11. Los planes para des-extinguir a los Neanderthal serán suspendidos cuando las simulaciones por computadora revelen que la progenie es la viva imagen de Vladimir Putin.
  12. La industria de los combustibles fósiles, entusiasmada por el éxito de su estrategia de “emisiones netas CERO”, premiará al presidente del IPCC, Rajendra Pachauri, con la presea “El planeta puede esperar, ustedes no” durante la conferencia sobre cambio climático en París.

Último brindis: Según Naciones Unidas, 2014 fue el año Internacional de la Agricultura Familiar y 2015 es oficialmente el Año Internacional de los Suelos. El año entrante, el mundo (bueno, al menos tres empresas) promoverá que se bautice como “De los “Agronegocios”, concepto acuñado hace unos 60 años (en 1955) por John H. Davis del Departamento de Agricultura de Estados Unidos.[26]

El calendario del Grupo ETCActividades para 2015 (y las que se acumulen)

Fecha, lugar, eventoNotas

Enero-julio, Nueva York

Negociaciones intergubernamentales en la Agenda para el Desarrollo Post-2105

Las negociaciones mensuales comienzan a mitad de enero y terminarán en julio. En septiembre habrá una reunión de jefes de Estado en la que se comprometerán a seguir la agenda del desarrollo para 2030. Un vínculo crucial entre todas las metas del desarrollo es la negociación sobre la transferencia y evaluación de las tecnologías.
19 al 23 de enero en Roma, sede de la FAO. Sesión no. 15 de la Comisión sobre Recurso GenéticosLa Comisión se encuentra en su fase final, crítica para preparar el primer informe mundial sobre todas las cosas relacionadas con la diversidad genética agrícola. Un descomunal ejercicio intelectual que el Secretariado está luchando por completar a pesar del muy limitado apoyo financiero. Los gobiernos y las organizaciones de la sociedad civil deben poner atención.
A fin de enero y principios de febrero, en Washington DC, se publicarán los reportes de la Academia de Ciencias y de la Comisión Nuclear Regulatoria de Estados Unidos sobre geoingeniería: manejo de la radiación solar y captura y remoción de dióxido de carbono.Se espera que ambos informes promuevan el financiamiento de la investigación sobre geoingeniería, incluyendo la experimentación en campo. Si lo hacen, la estrategia de los geoingenieros se definirá en los meses que conducen hacia la cumbre sobre cambio climático en París a fin de 2015. Se espera que allí peleen la aceptación del “Plan B” es decir, la geoingeniería, única solución que atisban los países industrializados para enfrentar el caos climático.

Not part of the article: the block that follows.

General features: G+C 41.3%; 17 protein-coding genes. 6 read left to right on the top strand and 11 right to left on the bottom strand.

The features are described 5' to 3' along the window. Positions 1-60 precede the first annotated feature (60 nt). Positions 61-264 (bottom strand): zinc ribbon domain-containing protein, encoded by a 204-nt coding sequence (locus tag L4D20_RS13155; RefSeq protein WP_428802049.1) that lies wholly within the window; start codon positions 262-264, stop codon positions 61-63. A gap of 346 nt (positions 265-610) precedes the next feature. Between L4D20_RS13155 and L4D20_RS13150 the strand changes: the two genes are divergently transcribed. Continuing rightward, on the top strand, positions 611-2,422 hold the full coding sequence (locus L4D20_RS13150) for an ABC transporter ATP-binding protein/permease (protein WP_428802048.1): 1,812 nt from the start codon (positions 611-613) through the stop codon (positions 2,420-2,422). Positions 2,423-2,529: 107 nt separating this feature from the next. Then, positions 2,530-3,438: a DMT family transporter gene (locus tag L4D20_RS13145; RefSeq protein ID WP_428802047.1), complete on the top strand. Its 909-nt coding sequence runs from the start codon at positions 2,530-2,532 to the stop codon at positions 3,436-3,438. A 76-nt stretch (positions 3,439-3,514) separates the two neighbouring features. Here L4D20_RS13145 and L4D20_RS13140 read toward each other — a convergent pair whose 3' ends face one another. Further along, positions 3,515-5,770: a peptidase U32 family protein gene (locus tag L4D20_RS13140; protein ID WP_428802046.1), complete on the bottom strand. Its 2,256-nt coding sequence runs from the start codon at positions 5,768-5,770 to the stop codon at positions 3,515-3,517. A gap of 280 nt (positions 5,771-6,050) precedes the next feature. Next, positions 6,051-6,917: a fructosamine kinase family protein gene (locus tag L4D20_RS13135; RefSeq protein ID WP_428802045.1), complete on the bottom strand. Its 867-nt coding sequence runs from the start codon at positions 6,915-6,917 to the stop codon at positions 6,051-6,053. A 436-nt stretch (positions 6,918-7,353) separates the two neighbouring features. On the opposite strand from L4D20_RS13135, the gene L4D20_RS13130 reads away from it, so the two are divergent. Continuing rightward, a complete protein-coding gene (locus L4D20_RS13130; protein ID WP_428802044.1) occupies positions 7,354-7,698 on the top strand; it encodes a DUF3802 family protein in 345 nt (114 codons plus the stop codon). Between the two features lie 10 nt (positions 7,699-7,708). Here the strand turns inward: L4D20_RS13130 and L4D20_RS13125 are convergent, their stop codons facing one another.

3-4 de marzo, Roma. Segunda reunion del Comité Técnico Ad-Hoc sobre el uso sostenible de los recursos genéticos para la alimentación y la agricultura.Después de una serie de procesos informales bilaterales, los gobiernos tal vez logren romper la inercia política del Tratado sobre Semillas y Recursos Fitogenéticos para la Alimentación y la Agricultura. Los resultados de las negociaciones estarán listos para la próxima reunión del organismo gobernante del Tratado (este año). Según algunos este tratado (con 10 años de vida) está caducando, según otros, tiene crisis de madurez.

24-28 de marzo en Túnez

Foro Mundial Social 2015

En Túnez, el FMS está en el lugar correcto y en el momento correcto. Los movimientos sociales se están preparando para la cumbre sobre cambio climático en París. Cada vez más reconocen que la geoingeniería se está convirtiendo en un tema caliente de la lucha contra el cambio climático.
20-24 de abril, Nueva York Asamblea General de la ONUSe discutirán los Medios de Implementación y la Alianza Global para el Desarrollo Sostenible

18-20 de mayo, Bangkok

Reunión Ministerial Global del Programa de Naciones Unidas para el Ambiente Asia-Pacífico.

La Segunda Asamblea Ambiental del PNUMA ocurrirá hasta 2016, pero los procesos regionales de la agencia están creando nuevos espacios para la participación de la sociedad civil.
27-30 de mayo, Brasil. Conferencia internacional “Dilemas de la Humanidad”Reunión global de los movimientos sociales organizada por el Movimiento Sin Tierra para discutir el amplio rango de retos que confrontan los movimientos sociales y la humanidad ahora y en las próximas décadas.

29-30 de mayo, Alemania.

Reunión de la Coalición Clima 21 y aliados. (A confirmar).

Debates sobre el poder de las corporaciones, los combustibles fósiles y el rechazo a las compensaciones de carbono en el contexto de la reunión del G7 en Alemania, hacia la conferencia de París y más allá.

3-14 de junio, en Bonn

Sesión intermedia de los organismos del Convenio Marco de la ONU sobre Cambio Climático

Después de esta reunión, tendremos una idea muy buena de qué decisiones tomarán los gobiernos en París sobre un Nuevo régimen climático.
25 al 27 de septiembre, reunión Post-2015 en Nueva YorkLos jefes de Estado firmarán la Agenda para el Desarrollo Post-2015. Esperemos que nadie se sonroje.
12-17 de octubre, Comité sobre Seguridad Alimentaria Mundial en Roma. (CFS-42)Si bien el CFS es el campo global de batalla de todas las cuestiones relacionadas con la alimentación y la agricultura, su papel sustantivo es claro, pero el problema de fondo es si otras agencias multilaterales (PNUMA, CDB, OMS, UNCTAD, CGIAR) se pondrán al día y participarán en el trabajo.

1-7 de noviembre, Montreal,


El comité científico del Convenio sobre Diversidad Biológica retomará las decisiones de su COP12 del año pasado en lo que respecta a la biología sintética y también podría debatir el estado de la moratoria sobre la geoingeniería acordada en 2010.
30 de noviembre al 11 de diciembre. París, COP21 sobre Cambio Climático¿Adoptarán los gobiernos un nuevo régimen de cambio climático del cual todos estemos orgullosos? ¿O pretenderán que una tecnología mágica como la bioenergía con captura y almacenamiento de carbono (BECCS) permitirá que la industria de los combustibles fósiles rebase los límites y aún así logre las “emisiones netas cero”?

Video: Climate Change - Causes, Consequences and Mitigation Solutions. Duncan Stewart. Talks at Google (June 2022).